New Brunswick Premier David Alward is in Alberta to work out the logistics of building a pipeline from the oilsands to the largest refinery in Canada.

The Irving pipeline would connect the oilsands of Alberta to the Irving Refinery in Saint John, N.B., which currently processes 300,000 barrels of oil a day and could move up to a million per day.

Alward is meeting with Alberta producers and government officials to beef up support for the project during his three day trip, which began Sunday with a pint and some Super Bowl watching with deputy premier Thomas Lukaszuk.

"It is a tremendous economic opportunity and it creates prosperity and jobs and ultimately the services people need," Alward told CBC News.

Lukaszuk said that New Brunswick has tremendous capacity already in place to process Alberta's exports.

"The province of New Brunswick has some of the largest refineries in Canada they have access to deep sea ports and super tankers that can move Alberta crude and oil products all over the world," Lukaszuk said.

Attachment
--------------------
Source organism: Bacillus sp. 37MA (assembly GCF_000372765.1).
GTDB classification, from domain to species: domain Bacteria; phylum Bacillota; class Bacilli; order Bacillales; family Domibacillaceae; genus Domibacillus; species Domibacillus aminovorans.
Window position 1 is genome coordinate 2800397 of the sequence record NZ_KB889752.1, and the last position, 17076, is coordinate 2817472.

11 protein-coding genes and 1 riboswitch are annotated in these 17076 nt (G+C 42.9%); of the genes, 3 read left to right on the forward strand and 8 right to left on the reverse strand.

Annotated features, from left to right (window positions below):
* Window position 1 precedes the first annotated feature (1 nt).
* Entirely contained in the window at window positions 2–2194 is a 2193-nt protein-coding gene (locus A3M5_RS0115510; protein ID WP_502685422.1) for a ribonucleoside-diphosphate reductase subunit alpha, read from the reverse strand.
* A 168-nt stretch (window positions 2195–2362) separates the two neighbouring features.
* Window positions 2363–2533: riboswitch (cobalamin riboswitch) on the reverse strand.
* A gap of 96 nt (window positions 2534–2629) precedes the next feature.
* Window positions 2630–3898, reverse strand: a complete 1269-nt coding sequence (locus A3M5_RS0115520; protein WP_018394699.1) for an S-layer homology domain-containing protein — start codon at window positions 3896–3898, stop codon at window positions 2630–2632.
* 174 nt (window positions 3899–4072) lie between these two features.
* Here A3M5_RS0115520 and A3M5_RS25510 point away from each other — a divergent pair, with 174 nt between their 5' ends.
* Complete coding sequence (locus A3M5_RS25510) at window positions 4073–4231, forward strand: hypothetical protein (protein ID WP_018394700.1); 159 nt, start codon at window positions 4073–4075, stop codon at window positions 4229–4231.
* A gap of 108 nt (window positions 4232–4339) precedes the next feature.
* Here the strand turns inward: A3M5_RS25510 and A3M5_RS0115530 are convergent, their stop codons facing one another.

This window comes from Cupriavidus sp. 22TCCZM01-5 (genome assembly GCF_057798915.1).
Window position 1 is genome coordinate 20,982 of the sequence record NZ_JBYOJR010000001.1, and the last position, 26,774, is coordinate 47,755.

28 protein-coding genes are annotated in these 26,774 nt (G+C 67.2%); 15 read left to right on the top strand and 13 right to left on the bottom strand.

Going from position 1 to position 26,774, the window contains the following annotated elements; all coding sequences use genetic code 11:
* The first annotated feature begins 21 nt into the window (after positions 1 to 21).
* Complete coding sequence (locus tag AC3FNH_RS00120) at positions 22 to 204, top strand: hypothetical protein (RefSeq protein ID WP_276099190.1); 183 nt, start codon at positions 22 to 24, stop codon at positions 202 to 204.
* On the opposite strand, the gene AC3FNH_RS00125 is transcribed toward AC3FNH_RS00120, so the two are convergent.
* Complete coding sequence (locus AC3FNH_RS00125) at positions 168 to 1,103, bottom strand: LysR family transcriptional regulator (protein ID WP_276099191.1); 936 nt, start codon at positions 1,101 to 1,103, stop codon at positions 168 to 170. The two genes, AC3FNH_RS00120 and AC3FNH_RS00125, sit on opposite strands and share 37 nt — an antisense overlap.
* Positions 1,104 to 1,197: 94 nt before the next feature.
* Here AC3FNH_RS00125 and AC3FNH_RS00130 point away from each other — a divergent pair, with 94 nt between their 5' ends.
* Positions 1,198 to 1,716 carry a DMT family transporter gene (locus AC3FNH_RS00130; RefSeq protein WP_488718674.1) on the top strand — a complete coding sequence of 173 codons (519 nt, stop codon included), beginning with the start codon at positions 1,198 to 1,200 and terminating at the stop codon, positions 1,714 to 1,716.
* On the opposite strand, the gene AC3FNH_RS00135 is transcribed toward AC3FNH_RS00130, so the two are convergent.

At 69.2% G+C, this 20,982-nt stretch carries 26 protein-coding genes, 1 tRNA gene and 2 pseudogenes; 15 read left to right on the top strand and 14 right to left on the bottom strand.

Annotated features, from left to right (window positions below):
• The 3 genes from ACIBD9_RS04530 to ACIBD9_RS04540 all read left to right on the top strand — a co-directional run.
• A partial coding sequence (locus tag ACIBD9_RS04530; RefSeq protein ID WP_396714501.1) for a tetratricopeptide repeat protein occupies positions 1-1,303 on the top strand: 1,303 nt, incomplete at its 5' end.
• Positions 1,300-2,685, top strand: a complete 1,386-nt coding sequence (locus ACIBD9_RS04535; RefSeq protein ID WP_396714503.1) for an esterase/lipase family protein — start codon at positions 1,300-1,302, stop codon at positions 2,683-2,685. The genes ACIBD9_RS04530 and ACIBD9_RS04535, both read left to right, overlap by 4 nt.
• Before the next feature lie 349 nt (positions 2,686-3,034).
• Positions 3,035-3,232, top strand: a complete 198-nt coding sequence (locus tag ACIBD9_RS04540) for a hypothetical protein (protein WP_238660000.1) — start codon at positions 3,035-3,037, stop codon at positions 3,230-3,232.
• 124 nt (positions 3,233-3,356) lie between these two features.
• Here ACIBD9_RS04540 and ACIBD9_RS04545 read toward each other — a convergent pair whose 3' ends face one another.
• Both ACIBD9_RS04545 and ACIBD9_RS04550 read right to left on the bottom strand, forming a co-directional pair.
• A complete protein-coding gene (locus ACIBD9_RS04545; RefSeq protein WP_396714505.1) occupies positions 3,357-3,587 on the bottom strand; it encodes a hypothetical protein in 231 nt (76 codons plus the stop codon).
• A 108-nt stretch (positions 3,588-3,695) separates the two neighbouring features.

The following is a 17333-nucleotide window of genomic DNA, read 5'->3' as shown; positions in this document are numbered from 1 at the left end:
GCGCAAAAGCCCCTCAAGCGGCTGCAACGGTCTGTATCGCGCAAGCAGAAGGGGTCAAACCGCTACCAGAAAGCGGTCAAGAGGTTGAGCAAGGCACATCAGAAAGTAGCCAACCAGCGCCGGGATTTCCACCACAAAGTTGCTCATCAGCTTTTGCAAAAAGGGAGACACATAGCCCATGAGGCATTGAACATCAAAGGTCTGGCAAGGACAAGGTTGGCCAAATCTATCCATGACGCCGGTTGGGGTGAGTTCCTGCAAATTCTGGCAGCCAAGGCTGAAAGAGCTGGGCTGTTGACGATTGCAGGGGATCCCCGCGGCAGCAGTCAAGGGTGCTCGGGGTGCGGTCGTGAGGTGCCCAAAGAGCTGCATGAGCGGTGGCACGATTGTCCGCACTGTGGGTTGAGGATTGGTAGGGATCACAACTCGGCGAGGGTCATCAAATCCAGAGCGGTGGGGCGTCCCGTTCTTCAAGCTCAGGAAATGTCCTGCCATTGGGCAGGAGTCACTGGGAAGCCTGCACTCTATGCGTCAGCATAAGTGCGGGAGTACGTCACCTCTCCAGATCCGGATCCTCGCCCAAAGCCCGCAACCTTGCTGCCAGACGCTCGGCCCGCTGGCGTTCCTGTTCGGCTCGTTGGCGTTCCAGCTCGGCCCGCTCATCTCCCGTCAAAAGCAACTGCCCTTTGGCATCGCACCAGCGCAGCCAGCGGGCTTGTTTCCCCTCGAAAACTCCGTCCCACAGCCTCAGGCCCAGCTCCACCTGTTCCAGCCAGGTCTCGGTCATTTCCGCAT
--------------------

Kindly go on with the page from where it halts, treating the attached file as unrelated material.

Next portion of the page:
Lukaszuk also said the plan makes economic sense for the provinces involved as well as the country as a whole.

"When we are talking about oilsands we are talking about Canadian oilsands and they can virtually benefit every province along the chain of distribution," he said.

TransCanada Corp. has said it wants to convert an existing, underused natural gas line to do the job, but it would be up to the National Energy Board to approve the projects.

TransCanada has not yet formally submitted the proposal. 

Federal Natural Resources Minister Joe Oliver has already given a tentative nod to the proposal.

With files from CBC's Travis Dhanraj